Make us as proud of you as we are of him!

"The extremely restricted space within which trench warfare was fought in the Great War, combined with British policy against return of the dead, simultaneously ensured that soldiers would live with the corpses of their friends and civilians would never see the fatalities of war . . .. Civilians were therefore able to maintain a consistent vocabulary for talking about war throughout its duration: never having to confront its grisly details, they were never forced to modify their notions of 'honor' or 'heroism.'"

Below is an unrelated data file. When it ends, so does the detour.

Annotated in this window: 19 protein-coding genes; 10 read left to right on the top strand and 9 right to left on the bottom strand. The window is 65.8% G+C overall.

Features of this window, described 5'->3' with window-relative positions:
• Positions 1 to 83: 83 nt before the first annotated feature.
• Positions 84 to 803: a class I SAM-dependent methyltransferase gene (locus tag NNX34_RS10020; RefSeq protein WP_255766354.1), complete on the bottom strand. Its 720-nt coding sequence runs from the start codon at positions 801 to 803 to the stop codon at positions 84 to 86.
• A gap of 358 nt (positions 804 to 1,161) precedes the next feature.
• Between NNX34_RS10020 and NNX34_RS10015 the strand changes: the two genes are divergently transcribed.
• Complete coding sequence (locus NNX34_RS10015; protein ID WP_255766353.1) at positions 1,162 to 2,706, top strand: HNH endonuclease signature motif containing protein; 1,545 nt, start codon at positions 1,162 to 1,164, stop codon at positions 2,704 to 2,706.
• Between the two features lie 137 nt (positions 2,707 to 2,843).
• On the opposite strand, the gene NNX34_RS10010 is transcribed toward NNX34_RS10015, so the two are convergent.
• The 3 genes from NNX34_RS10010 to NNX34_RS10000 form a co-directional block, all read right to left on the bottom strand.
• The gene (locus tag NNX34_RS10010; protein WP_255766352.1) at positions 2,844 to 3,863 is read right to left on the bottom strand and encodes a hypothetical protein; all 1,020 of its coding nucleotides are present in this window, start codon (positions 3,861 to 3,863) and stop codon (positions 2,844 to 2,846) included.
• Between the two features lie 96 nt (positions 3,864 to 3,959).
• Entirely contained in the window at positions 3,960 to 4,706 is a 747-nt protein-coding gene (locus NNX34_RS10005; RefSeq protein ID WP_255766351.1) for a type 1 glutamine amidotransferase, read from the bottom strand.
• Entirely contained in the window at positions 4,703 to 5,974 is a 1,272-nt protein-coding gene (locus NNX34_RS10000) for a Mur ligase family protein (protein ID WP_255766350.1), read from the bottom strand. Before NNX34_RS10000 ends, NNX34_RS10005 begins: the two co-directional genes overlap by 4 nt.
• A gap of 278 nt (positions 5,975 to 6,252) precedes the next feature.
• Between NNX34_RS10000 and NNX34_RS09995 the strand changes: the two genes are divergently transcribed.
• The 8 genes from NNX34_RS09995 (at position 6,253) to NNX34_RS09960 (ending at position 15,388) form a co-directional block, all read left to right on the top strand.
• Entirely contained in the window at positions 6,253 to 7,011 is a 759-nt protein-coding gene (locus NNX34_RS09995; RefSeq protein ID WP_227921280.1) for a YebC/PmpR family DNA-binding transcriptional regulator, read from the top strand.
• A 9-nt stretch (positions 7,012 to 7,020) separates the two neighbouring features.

- Allyson Booth, "Figuring the Absent Corpse: Strategies of Representation in World War I"

"Think of so many who are ingloriously stricken by accident in time of peace. War is another kind of life insurance; whereas the ordinary kind assures a man that his death will mean money to someone, this assures him that it will mean honor to himself, which from a certain point of view is much more satisfactory."

- Alan Seeger, Letters and Diaries of Alan Seeger


Percival George Waine

Percival George Waine, died 1915

Photo courtesy of the Photos of the Great War Web site.
Used with permission.